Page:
The hinterland between self-belief and entitlement is a dangerous place.
I spent the better part of the first decade of my adult professional life trying to chip away at the cheap veneer of expectation that my partial entry into Britain’s elite that the latter years of my education tarred me with. Along with thirteen of the seventeen postwar prime ministers, I had the dubious honour of attending the University of Oxford.
For the sake of completeness, of the other four, three had no university education at all – Major, Callaghan, Churchill – and one attended The University of Edinburgh. (Gordon Brown really was doomed from the start.) Whichever major party wins the next UK General Election, the streak will continue to number 18. In total, Oxford has has 30 Prime Ministers and Cambridge 14. And none since WWII, with ‘I agree with’ Nick Clegg the closest that the latter has come
This came up the other night in discussion with a friend of mine, a brilliant computer scientist and entrepreneur who followed a degree from Oxford with a PhD from Cambridge and has an instinctive feel for both places. For most normal folks, discussing the fundamental differences between two institutions that are usually bundled into the glottal ‘Oxbridge’ portmanteau feels like a vanity of infinitesimally small differences, but in this case it might matter. Their cabinets are stacked with comrades and rivals that they collected through their years of drinking societies and student debating, particularly the Oxford Union. And though Cambridge has its own near-identical private debating club, it does not occupy the same place in the formation of the national politic, and nor it threaten to, as the chumocracy that runs the Oxford Union perennially does, to buy its opposite number.
This is not an argument for Oxonian superiority. In a Learian inversion, whilst Oxford appears to be a production line for foolish kings, Cambridge has a fierce reputation for wise jesters. Stephen Fry, Hugh Laurie, most of Monty Python, The Goodies, Stephen Mangan, Richard Ayoade, Richard Osman, Sue Perkins, Mel Giedroyc, Jimmy Carr and Alexander Armstrong to name a few. Oxford? Rowan Atkinson, Stewart Lee and Al ‘the pub landlord’ Murray. Not a bad list, but like Cambridge Prime Ministers, it’s a faraway second place. It helps that the Footlights, Cambridge’s comedy revue has a self-fulfilling reputation as the place to hone your skills for a certain kind of cerebral British wit, but I do look at the list and wonder how many of these comedians would have made a better Prime Minister than Liz Truss? They certainly all would have been funnier than Boris Johnson.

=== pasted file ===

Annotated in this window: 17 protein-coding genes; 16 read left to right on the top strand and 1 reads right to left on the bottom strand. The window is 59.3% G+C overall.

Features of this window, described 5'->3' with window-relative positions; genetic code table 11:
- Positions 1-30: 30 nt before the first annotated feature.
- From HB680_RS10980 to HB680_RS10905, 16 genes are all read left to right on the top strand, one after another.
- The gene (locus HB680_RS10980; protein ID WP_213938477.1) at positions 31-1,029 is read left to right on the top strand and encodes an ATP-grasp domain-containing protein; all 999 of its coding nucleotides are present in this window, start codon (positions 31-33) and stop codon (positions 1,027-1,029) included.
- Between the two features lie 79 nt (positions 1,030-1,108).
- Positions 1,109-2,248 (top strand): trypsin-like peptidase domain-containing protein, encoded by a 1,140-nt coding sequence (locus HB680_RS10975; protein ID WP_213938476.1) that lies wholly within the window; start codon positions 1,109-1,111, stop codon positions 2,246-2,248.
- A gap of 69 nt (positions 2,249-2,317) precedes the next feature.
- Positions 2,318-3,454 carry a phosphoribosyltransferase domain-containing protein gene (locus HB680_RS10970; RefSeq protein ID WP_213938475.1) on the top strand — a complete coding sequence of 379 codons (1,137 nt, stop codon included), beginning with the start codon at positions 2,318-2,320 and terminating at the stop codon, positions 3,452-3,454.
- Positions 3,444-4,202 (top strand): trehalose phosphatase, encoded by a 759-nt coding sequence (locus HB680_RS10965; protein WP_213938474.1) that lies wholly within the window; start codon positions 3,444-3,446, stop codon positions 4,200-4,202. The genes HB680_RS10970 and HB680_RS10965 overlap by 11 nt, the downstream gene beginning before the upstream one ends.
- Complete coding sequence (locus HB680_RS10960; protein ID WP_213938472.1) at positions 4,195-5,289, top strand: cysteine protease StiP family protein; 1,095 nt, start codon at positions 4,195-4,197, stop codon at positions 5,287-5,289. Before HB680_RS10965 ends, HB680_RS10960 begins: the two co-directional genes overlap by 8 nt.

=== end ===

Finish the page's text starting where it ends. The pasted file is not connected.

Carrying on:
I went to go and see the Oxford Revue once, and was indeed like Boris in Peppa Pig land avant la lettre. Self-referential in-jokes made members of one self-regarding socialite clique sending up another, it was more like a stage version of ‘John Evelyn’ the biting and bitchy weekly gossip column that runs in one of Oxford’s two student newspaper, publishing salacious in-jokes about a revolving cast 30-or so gilded undergrads each week which are understood by only around 300-or so self selecting oxford ‘socialites’ from an undergrad student body of around 3,300 each year.
A few of these gags I understood, as for a while I floated around the outer orbits of that sybaritic solar system, pulled in by my friendship with a course-mate with a nepotistic cache of cultural capital (not that he actively exploited it, people found out and then sought him out). It would not last as it’s hard to maintain a champagne-and-cocaine student lifestyle on a Cava-and-ProPlus budget, but for a while I flew close to that sun, raving in a barn surrounded by private security at Piers Gav or dancing to reggae at house parties in Jericho with jangly, expensive posh girls wearing visible hip bones in Chloe dresses. Oh to be young and rich. As the sun rose over the canal and the minicab driver that doubled up as ‘executive’ drug dealer arrived, I felt like we were the centre of the world. I wonder if they were doing the same over at the other place in the fens. Maybe, but somehow I doubt it.
I have been trying to disabuse myself of that notion ever since. But many have not. Even the sporting rivalry was characterised by pantomimic arrogance. Whilst every Oxford team seemed to have a cartoonish hatred of Cambridge, complete with saucy chants and the the evergreen dismissive hoot of ‘Shoooooo’, the Tabs I met had a desire to win well and a healthy respect for their opponents, and often just got on with doing so. And maybe that’s the difference, Oxonions ‘Shooooo’, Cantabrigians ‘do’. I wonder sometimes if I had gone to Cambridge if I would have achieved more and worried less, rather than worrying more about what I’d be seen to have achieved.
If that is at the core of the small differences between these seemingly twinned institutions, then it is a chasm in terms of its implication for Britain. More than ever we need competence, clarity and practical action, not posturing and points-scoring. In an age obsessed by ‘culture’ in our workplaces and institutions, it’s probably time to examine the two most disproportionately influential institutional cultures in our nation.